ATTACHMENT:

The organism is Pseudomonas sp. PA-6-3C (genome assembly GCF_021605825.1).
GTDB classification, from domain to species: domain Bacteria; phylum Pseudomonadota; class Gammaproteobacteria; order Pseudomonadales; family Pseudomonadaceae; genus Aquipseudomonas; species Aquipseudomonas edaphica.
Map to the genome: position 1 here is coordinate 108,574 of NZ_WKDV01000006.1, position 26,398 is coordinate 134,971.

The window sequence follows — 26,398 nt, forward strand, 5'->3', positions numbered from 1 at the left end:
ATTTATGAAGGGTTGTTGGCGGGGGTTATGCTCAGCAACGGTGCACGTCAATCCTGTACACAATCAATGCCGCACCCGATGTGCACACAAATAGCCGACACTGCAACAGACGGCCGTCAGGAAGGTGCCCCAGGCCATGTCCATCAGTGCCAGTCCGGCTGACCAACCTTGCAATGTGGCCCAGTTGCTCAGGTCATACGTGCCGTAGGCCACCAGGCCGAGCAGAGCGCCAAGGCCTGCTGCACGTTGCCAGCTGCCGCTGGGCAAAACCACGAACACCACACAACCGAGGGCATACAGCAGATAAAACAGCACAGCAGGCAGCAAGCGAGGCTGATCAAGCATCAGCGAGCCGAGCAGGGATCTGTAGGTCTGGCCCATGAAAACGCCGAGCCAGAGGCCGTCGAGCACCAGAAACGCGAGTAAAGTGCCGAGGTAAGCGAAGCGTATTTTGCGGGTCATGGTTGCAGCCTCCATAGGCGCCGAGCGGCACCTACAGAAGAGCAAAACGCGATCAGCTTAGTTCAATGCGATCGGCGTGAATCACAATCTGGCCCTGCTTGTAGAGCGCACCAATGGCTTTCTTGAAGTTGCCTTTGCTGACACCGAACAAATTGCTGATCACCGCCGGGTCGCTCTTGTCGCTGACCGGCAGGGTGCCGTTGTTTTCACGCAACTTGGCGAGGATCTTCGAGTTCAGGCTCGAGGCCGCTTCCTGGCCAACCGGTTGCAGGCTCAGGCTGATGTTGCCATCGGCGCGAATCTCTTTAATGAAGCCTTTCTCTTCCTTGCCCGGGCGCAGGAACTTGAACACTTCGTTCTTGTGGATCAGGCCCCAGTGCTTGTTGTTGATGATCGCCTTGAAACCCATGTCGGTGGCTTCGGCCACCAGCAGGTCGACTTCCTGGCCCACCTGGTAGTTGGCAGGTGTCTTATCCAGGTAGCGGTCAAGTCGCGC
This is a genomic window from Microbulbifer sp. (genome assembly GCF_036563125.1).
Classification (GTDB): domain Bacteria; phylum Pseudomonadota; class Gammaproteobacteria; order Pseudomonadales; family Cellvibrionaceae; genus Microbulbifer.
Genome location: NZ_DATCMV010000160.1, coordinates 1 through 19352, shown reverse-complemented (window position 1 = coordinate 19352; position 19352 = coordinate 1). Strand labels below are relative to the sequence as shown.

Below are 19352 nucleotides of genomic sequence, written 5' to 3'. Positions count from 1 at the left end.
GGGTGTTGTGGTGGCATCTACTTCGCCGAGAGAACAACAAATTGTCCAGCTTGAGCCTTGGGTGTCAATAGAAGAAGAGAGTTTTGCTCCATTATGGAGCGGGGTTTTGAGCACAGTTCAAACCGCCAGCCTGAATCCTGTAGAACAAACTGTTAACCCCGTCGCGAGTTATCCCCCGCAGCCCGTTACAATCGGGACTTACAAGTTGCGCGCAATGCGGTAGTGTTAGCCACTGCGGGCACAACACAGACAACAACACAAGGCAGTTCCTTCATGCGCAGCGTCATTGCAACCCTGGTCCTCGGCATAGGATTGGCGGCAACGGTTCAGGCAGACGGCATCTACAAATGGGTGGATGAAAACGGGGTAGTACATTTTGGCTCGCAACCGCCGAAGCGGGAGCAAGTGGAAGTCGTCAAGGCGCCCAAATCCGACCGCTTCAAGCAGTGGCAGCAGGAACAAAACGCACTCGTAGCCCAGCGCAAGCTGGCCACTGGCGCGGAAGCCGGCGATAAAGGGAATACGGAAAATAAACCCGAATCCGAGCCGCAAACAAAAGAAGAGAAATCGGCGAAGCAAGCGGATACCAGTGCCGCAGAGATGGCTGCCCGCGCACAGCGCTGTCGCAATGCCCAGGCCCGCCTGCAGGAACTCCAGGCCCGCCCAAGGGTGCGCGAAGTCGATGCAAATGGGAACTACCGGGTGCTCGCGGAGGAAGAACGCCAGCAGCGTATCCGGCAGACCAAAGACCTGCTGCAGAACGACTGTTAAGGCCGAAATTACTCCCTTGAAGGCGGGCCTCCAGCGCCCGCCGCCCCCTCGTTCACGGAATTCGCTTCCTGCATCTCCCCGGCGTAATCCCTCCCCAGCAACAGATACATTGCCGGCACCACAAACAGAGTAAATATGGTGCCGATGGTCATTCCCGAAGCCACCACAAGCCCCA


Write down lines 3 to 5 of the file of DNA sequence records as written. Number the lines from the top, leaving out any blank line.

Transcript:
Map to the genome: position 1 here is coordinate 108,574 of NZ_WKDV01000006.1, position 26,398 is coordinate 134,971.

The window sequence follows — 26,398 nt, forward strand, 5'->3', positions numbered from 1 at the left end:
ATTTATGAAGGGTTGTTGGCGGGGGTTATGCTCAGCAACGGTGCACGTCAATCCTGTACACAATCAATGCCGCACCCGATGTGCACACAAATAGCCGACACTGCAACAGACGGCCGTCAGGAAGGTGCCCCAGGCCATGTCCATCAGTGCCAGTCCGGCTGACCAACCTTGCAATGTGGCCCAGTTGCTCAGGTCATACGTGCCGTAGGCCACCAGGCCGAGCAGAGCGCCAAGGCCTGCTGCACGTTGCCAGCTGCCGCTGGGCAAAACCACGAACACCACACAACCGAGGGCATACAGCAGATAAAACAGCACAGCAGGCAGCAAGCGAGGCTGATCAAGCATCAGCGAGCCGAGCAGGGATCTGTAGGTCTGGCCCATGAAAACGCCGAGCCAGAGGCCGTCGAGCACCAGAAACGCGAGTAAAGTGCCGAGGTAAGCGAAGCGTATTTTGCGGGTCATGGTTGCAGCCTCCATAGGCGCCGAGCGGCACCTACAGAAGAGCAAAACGCGATCAGCTTAGTTCAATGCGATCGGCGTGAATCACAATCTGGCCCTGCTTGTAGAGCGCACCAATGGCTTTCTTGAAGTTGCCTTTGCTGACACCGAACAAATTGCTGATCACCGCCGGGTCGCTCTTGTCGCTGACCGGCAGGGTGCCGTTGTTTTCACGCAACTTGGCGAGGATCTTCGAGTTCAGGCTCGAGGCCGCTTCCTGGCCAACCGGTTGCAGGCTCAGGCTGATGTTGCCATCGGCGCGAATCTCTTTAATGAAGCCTTTCTCTTCCTTGCCCGGGCGCAGGAACTTGAACACTTCGTTCTTGTGGATCAGGCCCCAGTGCTTGTTGTTGATGATCGCCTTGAAACCCATGTCGGTGGCTTCGGCCACCAGCAGGTCGACTTCCTGGCCCACCTGGTAGTTGGCAGGTGTCTTATCCAGGTAGCGGTCAAGTCGCGC